Copper deficiency anemia

It is perhaps common knowledge that anemia can be caused by an iron deficiency or a vitamin B12 deficiency. And that the consequences of this can include (extreme) fatigue. But did you know that anemia can also be caused by a copper deficiency? And that general practitioners rarely think about that? Perhaps supplementing copper in the diet is a good idea in this context.

  • General
  • Anemia
  • A copper deficiency
  • Complaints about a copper deficiency
  • Diagnosis

General

Copper is a trace element and is necessary for various functions of the body. Copper is bound to proteins in the body and thus becomes a building material for various enzymes. Copper is necessary for, among other things, the production of red blood cells and the immune system. Copper is also needed to convert iron into hemoglobin in the body. And because copper influences the red blood cells, it also influences the presence or absence of anemia.

Anemia

Anemia is often caused by an iron deficiency or a vitamin B12 deficiency. If you have too few red blood cells in the blood, this indicates anemia. This means that the hemoglobin (Hb) level is too low. Where a low MCV value indicates an iron deficiency or difficulties with iron absorption and a too high MCV indicates, among other things, a deficiency of vitamin B12 and folic acid. With a low MCV, the ferritin level is often also determined, which makes it even clearer whether there is indeed an iron deficiency. However, it is also possible that a copper deficiency is responsible for the anemia.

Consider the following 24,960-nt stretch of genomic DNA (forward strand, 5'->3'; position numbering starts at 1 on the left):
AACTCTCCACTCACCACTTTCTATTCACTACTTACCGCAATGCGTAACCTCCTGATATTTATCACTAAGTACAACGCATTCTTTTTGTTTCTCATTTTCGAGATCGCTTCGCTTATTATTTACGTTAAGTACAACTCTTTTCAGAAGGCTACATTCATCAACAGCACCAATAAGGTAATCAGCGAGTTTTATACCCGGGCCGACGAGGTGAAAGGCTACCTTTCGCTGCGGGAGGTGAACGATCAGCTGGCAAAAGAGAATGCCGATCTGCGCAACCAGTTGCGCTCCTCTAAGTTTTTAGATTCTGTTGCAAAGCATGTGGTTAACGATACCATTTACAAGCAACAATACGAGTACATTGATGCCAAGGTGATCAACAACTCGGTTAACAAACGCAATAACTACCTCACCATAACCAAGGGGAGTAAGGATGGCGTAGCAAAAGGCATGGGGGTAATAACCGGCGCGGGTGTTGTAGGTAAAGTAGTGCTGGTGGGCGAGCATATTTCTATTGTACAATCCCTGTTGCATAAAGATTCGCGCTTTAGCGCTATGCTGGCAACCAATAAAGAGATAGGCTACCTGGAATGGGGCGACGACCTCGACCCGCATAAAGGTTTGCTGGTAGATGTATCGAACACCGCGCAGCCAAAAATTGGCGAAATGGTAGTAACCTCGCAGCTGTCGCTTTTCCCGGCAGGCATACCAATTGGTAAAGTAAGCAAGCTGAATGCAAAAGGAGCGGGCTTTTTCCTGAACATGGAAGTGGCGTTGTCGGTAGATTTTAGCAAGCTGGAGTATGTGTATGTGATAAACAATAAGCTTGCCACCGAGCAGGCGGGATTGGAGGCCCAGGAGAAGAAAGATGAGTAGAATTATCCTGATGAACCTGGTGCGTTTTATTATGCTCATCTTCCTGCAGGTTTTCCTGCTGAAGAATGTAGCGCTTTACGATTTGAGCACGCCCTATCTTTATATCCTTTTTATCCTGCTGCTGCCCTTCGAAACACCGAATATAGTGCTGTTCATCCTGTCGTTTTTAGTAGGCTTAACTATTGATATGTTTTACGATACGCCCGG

A copper deficiency

A deficiency of copper in the blood is also called hypocuprisy. In general it is stated that not many people would have a copper deficiency. However, there are a few conditions that can cause problems with copper, such as Menkes disease. But a copper deficiency can also occur if the intestines cannot absorb nutrients properly or insufficiently or in the case of chronic infections. For example, in celiac disease, which is a severe form of gluten intolerance, both an iron deficiency and a copper deficiency can occur.

Complaints about a copper deficiency

The symptoms of a copper deficiency include:

  • fatigue
  • loss of color of hair or skin
  • anemia
  • reduced resistance and shortage of white blood cells
  • heart failure
  • bone abnormalities
  • abnormalities of the nerve pathways that can cause sensory disorders, muscle weakness and gait disorders to develop
  • growth retardation in children
  • delayed mental development in children 1

Diagnosis

The annoying thing is that the complaints mentioned are very similar to iron or vitamin B12 deficiencies. And that is why doctors often assume that the anemia is caused by a shortage of one of these substances and therefore do not look any further.
Especially if you have already been treated with iron or vitamin B12 (depending on little or too much MCV) and that treatment does not work, then it might be wise to look further. Bear in mind that the status of vitamin B12 is very difficult to determine. If one has a normal or elevated level of this substance in the blood, a deficiency of vitamin B12 may still occur at the cellular level. Furthermore, ask your doctor about the possibility of a copper deficiency and perform a blood test to rule out a copper deficiency. Especially if you suffer from tingling and other neurological symptoms.

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